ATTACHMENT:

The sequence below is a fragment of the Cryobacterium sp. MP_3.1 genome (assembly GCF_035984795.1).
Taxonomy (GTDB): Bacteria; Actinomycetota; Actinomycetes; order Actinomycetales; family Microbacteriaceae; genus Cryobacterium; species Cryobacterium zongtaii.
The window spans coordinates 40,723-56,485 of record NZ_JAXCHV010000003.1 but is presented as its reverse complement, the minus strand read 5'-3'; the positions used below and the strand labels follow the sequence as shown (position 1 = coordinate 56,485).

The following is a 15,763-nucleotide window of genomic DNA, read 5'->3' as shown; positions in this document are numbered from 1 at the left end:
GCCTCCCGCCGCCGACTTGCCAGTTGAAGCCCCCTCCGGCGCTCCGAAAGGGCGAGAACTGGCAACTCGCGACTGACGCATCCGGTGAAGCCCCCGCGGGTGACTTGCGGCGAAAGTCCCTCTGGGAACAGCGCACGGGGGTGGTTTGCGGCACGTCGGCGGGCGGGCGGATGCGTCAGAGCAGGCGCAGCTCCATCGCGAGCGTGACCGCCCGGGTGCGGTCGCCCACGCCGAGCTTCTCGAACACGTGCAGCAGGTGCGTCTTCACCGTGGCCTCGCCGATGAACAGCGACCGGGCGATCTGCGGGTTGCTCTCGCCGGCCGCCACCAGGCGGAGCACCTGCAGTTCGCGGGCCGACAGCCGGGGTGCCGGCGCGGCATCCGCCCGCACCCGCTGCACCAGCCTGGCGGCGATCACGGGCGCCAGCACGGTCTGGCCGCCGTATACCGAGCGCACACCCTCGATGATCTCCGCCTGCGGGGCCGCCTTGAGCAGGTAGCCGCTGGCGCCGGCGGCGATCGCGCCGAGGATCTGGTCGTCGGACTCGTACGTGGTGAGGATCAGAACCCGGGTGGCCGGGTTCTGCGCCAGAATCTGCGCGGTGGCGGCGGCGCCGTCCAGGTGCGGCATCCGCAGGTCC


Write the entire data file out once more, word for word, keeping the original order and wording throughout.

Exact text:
The sequence below is a fragment of the Cryobacterium sp. MP_3.1 genome (assembly GCF_035984795.1).
Taxonomy (GTDB): Bacteria; Actinomycetota; Actinomycetes; order Actinomycetales; family Microbacteriaceae; genus Cryobacterium; species Cryobacterium zongtaii.
The window spans coordinates 40,723-56,485 of record NZ_JAXCHV010000003.1 but is presented as its reverse complement, the minus strand read 5'-3'; the positions used below and the strand labels follow the sequence as shown (position 1 = coordinate 56,485).

The following is a 15,763-nucleotide window of genomic DNA, read 5'->3' as shown; positions in this document are numbered from 1 at the left end:
GCCTCCCGCCGCCGACTTGCCAGTTGAAGCCCCCTCCGGCGCTCCGAAAGGGCGAGAACTGGCAACTCGCGACTGACGCATCCGGTGAAGCCCCCGCGGGTGACTTGCGGCGAAAGTCCCTCTGGGAACAGCGCACGGGGGTGGTTTGCGGCACGTCGGCGGGCGGGCGGATGCGTCAGAGCAGGCGCAGCTCCATCGCGAGCGTGACCGCCCGGGTGCGGTCGCCCACGCCGAGCTTCTCGAACACGTGCAGCAGGTGCGTCTTCACCGTGGCCTCGCCGATGAACAGCGACCGGGCGATCTGCGGGTTGCTCTCGCCGGCCGCCACCAGGCGGAGCACCTGCAGTTCGCGGGCCGACAGCCGGGGTGCCGGCGCGGCATCCGCCCGCACCCGCTGCACCAGCCTGGCGGCGATCACGGGCGCCAGCACGGTCTGGCCGCCGTATACCGAGCGCACACCCTCGATGATCTCCGCCTGCGGGGCCGCCTTGAGCAGGTAGCCGCTGGCGCCGGCGGCGATCGCGCCGAGGATCTGGTCGTCGGACTCGTACGTGGTGAGGATCAGAACCCGGGTGGCCGGGTTCTGCGCCAGAATCTGCGCGGTGGCGGCGGCGCCGTCCAGGTGCGGCATCCGCAGGTCC